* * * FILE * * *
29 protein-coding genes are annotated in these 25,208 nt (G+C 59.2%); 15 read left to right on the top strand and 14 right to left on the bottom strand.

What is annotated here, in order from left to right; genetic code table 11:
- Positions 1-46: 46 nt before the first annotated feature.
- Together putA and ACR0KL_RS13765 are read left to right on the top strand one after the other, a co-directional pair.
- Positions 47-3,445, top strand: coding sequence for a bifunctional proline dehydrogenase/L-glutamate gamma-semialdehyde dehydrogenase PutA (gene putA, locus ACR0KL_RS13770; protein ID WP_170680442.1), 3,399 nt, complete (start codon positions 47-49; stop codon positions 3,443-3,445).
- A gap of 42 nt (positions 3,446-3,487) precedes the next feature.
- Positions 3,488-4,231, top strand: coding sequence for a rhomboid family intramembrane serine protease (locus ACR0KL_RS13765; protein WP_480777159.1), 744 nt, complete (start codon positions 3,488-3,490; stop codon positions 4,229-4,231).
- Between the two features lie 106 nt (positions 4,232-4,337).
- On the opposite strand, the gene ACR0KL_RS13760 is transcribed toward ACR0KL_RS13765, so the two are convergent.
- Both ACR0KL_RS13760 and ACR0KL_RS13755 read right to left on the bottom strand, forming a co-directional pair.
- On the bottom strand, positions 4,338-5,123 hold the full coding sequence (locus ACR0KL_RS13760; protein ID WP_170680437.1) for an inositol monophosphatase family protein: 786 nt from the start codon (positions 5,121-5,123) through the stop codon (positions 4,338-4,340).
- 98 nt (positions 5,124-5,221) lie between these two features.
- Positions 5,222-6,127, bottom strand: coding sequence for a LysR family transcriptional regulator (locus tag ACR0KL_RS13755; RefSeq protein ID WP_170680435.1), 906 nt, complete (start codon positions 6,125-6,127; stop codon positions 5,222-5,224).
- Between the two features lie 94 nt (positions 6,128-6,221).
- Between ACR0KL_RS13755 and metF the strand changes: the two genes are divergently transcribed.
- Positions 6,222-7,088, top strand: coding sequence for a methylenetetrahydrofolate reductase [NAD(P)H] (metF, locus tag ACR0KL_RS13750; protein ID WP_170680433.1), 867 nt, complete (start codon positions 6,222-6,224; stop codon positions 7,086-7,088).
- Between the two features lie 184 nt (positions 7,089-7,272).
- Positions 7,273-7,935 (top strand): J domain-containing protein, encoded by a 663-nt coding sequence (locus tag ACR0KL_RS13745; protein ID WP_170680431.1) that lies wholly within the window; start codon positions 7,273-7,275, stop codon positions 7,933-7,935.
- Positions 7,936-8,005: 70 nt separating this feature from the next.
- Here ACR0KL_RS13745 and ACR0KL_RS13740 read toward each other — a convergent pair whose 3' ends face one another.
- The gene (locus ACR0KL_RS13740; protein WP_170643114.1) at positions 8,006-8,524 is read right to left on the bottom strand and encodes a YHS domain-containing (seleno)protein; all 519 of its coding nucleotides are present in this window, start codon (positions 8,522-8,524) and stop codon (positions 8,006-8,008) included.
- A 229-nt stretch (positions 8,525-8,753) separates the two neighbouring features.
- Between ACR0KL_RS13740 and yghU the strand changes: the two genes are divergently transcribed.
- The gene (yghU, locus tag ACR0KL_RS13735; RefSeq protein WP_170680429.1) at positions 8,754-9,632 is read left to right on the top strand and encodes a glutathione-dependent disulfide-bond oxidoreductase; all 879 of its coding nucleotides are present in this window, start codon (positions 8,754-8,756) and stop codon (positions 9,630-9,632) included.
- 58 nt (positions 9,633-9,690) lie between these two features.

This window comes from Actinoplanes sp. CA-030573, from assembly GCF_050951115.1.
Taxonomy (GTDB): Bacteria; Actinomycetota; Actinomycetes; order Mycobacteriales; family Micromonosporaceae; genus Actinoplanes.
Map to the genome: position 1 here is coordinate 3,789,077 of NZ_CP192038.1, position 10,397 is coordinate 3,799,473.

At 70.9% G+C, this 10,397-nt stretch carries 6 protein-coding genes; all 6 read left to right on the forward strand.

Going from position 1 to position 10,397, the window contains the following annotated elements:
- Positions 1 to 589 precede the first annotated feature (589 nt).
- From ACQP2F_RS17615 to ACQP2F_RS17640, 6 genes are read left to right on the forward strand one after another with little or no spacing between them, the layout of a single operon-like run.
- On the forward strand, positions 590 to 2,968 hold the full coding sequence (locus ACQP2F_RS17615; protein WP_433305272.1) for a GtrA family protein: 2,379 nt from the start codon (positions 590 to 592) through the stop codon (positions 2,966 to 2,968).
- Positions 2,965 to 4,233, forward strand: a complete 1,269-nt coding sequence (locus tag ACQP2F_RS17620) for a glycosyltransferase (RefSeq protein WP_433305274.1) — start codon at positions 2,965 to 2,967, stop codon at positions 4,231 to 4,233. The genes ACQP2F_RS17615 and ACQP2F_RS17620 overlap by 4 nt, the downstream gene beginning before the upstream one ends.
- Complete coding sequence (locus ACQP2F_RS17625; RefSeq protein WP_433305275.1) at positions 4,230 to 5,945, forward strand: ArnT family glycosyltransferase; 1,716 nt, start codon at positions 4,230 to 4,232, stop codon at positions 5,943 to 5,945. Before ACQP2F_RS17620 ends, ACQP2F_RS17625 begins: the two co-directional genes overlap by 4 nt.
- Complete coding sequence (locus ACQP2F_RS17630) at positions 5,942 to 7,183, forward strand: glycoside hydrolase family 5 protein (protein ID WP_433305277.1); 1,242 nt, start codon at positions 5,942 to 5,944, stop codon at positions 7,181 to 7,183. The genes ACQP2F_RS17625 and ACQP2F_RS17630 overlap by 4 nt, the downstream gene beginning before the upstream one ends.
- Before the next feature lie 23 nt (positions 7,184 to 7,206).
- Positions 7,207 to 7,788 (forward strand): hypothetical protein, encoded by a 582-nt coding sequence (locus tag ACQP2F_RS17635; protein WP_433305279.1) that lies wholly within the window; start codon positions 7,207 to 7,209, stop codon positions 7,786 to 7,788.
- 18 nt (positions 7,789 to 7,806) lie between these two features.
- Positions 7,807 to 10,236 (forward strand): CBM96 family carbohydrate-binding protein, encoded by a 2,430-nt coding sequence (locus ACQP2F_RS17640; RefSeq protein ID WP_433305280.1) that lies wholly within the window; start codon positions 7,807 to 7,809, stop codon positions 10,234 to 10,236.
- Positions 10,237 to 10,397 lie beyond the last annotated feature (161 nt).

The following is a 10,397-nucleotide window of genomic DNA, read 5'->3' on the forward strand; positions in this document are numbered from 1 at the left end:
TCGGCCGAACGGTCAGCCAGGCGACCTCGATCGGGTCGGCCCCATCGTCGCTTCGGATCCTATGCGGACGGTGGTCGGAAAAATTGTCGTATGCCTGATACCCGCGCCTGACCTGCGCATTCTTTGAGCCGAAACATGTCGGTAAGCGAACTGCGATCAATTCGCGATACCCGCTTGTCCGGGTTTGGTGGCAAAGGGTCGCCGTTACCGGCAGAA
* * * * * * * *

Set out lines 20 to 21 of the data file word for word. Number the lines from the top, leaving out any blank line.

- Here ACR0KL_RS13745 and ACR0KL_RS13740 read toward each other — a convergent pair whose 3' ends face one another.
- The gene (locus ACR0KL_RS13740; protein WP_170643114.1) at positions 8,006-8,524 is read right to left on the bottom strand and encodes a YHS domain-containing (seleno)protein; all 519 of its coding nucleotides are present in this window, start codon (positions 8,522-8,524) and stop codon (positions 8,006-8,008) included.